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Permian-Triassic rifting shaped subglacial landscape of western Wilkes Land, East Antarctica

conference contribution
posted on 2023-05-24, 19:24 authored by Maritati, A, Jacqueline HalpinJacqueline Halpin, Danisik, M, Joanne WhittakerJoanne Whittaker, Aitken, A
Sedimentary basins under the East Antarctic Ice Sheet preserve the record of poorly-understood plate tectonics and geodynamic processes that have shaped the East Antarctic landscape. These basins host some of the largest glacial catchments in East Antarctica and are key to understand how tectonic forcing and Cenozoic glacial activity have combined to drive topographic change through time.

In this study, we investigate the tectonic origin and erosional history of one such subglacial basin in western Wilkes Land, the Knox Rift, to improve our knowledge of tectonic and topographic evolution in the region. Previously, modelling of airborne gravity and magnetic data suggested that the Knox Rift may constitute a Mesozoic rift basin. Its flanks exhibit elevated and rugged topography (~1200 m), while its central depression hosts the Denman and Scott Glaciers, two of the largest ice streams in the region.

We quantify the timing of rifting and the magnitude of regional uplift and erosion using a combination of low temperature thermochronology from outcropping basement rocks and detrital zircon U-Pb analysis of glacial moraines sourced from the Knox Rift. Time-temperature modelling of zircon and apatite (U-Th)/He basement ages is consistent with exhumation and erosion during rifting in the Permian-Triassic (280-220 Ma), with 3 younger (200-170 Ma) apatite (U-Th)/He ages indicating rift reactivation during the Early Jurassic. U-Pb detrital zircon geochronology and Pb-loss modelling also confirms the presence of a sedimentary infill in the Knox Rift that is Permian in age.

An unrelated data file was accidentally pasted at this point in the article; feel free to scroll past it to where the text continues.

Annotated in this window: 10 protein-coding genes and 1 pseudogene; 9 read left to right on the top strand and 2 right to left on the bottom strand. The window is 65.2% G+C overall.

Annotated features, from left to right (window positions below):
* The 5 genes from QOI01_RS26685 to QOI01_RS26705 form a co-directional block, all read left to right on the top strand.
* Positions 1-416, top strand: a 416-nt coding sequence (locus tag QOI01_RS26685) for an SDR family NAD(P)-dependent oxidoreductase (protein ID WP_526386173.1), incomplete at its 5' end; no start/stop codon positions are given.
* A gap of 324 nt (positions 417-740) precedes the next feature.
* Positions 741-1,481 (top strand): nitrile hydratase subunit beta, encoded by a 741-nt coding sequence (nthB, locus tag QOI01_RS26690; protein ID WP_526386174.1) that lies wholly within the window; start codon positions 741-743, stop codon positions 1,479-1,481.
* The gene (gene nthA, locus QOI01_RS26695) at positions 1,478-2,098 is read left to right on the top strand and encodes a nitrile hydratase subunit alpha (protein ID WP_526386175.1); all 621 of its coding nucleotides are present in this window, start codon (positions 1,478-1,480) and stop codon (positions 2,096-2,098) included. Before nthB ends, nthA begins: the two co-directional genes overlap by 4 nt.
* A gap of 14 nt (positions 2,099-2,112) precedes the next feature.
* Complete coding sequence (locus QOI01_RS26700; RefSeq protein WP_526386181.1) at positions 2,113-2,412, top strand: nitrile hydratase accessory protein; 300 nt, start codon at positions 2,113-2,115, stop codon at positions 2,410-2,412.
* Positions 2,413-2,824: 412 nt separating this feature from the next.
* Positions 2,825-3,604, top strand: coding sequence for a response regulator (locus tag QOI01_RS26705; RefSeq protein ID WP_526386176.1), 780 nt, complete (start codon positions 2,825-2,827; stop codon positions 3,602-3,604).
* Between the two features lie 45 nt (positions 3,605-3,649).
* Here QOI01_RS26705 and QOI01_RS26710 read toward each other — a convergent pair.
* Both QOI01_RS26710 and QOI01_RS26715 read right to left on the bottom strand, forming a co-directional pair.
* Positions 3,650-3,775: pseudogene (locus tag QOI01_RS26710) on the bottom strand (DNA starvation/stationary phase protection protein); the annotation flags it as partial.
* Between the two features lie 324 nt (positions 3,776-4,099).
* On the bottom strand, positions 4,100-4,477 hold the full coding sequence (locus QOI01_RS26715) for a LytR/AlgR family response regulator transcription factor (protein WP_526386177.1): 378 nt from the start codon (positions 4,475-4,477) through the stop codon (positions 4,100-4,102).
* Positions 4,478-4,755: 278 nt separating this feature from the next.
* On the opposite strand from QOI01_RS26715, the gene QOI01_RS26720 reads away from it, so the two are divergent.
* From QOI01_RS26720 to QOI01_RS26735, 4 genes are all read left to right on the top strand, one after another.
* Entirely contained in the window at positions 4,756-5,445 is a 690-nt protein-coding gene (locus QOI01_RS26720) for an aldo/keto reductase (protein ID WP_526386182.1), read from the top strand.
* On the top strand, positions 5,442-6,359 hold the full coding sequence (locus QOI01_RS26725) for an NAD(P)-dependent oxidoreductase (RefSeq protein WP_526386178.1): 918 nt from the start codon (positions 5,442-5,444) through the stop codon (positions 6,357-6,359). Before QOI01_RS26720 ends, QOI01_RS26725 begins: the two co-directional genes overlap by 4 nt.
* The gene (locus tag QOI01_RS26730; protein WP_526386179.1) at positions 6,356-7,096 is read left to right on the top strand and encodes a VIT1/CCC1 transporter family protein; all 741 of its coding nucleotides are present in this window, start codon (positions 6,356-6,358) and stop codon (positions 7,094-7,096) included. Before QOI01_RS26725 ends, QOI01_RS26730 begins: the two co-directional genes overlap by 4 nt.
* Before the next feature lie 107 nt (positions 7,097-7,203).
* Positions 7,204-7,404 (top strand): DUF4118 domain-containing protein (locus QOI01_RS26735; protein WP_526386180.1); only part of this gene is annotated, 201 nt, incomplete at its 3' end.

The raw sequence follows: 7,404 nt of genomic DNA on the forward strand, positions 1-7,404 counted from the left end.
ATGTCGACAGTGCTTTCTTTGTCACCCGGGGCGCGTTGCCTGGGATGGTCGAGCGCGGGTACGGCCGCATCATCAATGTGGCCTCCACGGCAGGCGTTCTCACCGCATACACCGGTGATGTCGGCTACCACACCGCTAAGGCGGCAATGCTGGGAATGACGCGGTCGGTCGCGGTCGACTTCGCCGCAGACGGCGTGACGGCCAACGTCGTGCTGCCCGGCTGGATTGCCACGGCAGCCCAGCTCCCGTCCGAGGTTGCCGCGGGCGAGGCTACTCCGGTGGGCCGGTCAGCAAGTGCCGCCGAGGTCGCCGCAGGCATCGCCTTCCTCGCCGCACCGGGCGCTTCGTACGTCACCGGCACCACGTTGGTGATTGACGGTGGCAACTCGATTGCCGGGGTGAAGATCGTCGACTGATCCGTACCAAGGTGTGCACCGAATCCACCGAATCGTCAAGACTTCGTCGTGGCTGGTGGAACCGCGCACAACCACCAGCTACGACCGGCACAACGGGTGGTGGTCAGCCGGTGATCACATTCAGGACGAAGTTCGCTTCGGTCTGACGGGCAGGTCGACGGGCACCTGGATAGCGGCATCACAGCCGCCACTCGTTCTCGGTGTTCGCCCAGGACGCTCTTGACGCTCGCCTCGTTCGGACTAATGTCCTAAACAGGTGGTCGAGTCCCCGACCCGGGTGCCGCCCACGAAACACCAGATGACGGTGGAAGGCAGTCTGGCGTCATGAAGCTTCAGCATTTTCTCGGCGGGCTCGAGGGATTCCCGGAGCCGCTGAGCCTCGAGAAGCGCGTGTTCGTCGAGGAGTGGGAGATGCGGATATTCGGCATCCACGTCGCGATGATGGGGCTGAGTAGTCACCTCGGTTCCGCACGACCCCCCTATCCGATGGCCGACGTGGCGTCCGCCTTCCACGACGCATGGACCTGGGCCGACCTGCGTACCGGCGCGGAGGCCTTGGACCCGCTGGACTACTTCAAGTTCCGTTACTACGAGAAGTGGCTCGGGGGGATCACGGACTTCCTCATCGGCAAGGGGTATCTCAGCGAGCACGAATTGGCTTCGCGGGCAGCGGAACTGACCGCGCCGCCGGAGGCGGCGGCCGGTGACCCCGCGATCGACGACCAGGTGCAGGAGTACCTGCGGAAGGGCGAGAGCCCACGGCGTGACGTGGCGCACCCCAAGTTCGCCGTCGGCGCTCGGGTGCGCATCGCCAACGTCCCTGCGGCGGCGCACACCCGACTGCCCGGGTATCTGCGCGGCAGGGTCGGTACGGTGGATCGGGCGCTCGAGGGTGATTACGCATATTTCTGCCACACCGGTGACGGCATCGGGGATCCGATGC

Our new data suggest that the main rifting phase in the Knox Rift is consistent with continental extension in East Gondwana during the Permian-Triassic, which we interpret may have largely affected this sector of East Antarctica. We propose that the present-day topography of this region is – at least at longer wavelengths – tectonically-driven by Permian-Triassic rifting. Average slow erosion rates (~2.6 km since 250 Ma) support the preservation of topographic features since the cessation of Permian-Triassic rifting. The spatial correlation of younger Jurassic apatite (U-Th)/He ages with the Scott and Denman ice streams also suggest that Cenozoic glacial erosion may have exploited pre-existing tectonic/topographic features, thus supporting a tectonic control on the location of these ice streams.


Publication title

Abstracts from the XIII International Symposium on Antarctic Earth Sciences




Institute for Marine and Antarctic Studies

Event title

XIII International Symposium on Antarctic Earth Sciences

Event Venue

Incheon, Republic of Korea

Date of Event (Start Date)


Date of Event (End Date)


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Expanding knowledge in the earth sciences

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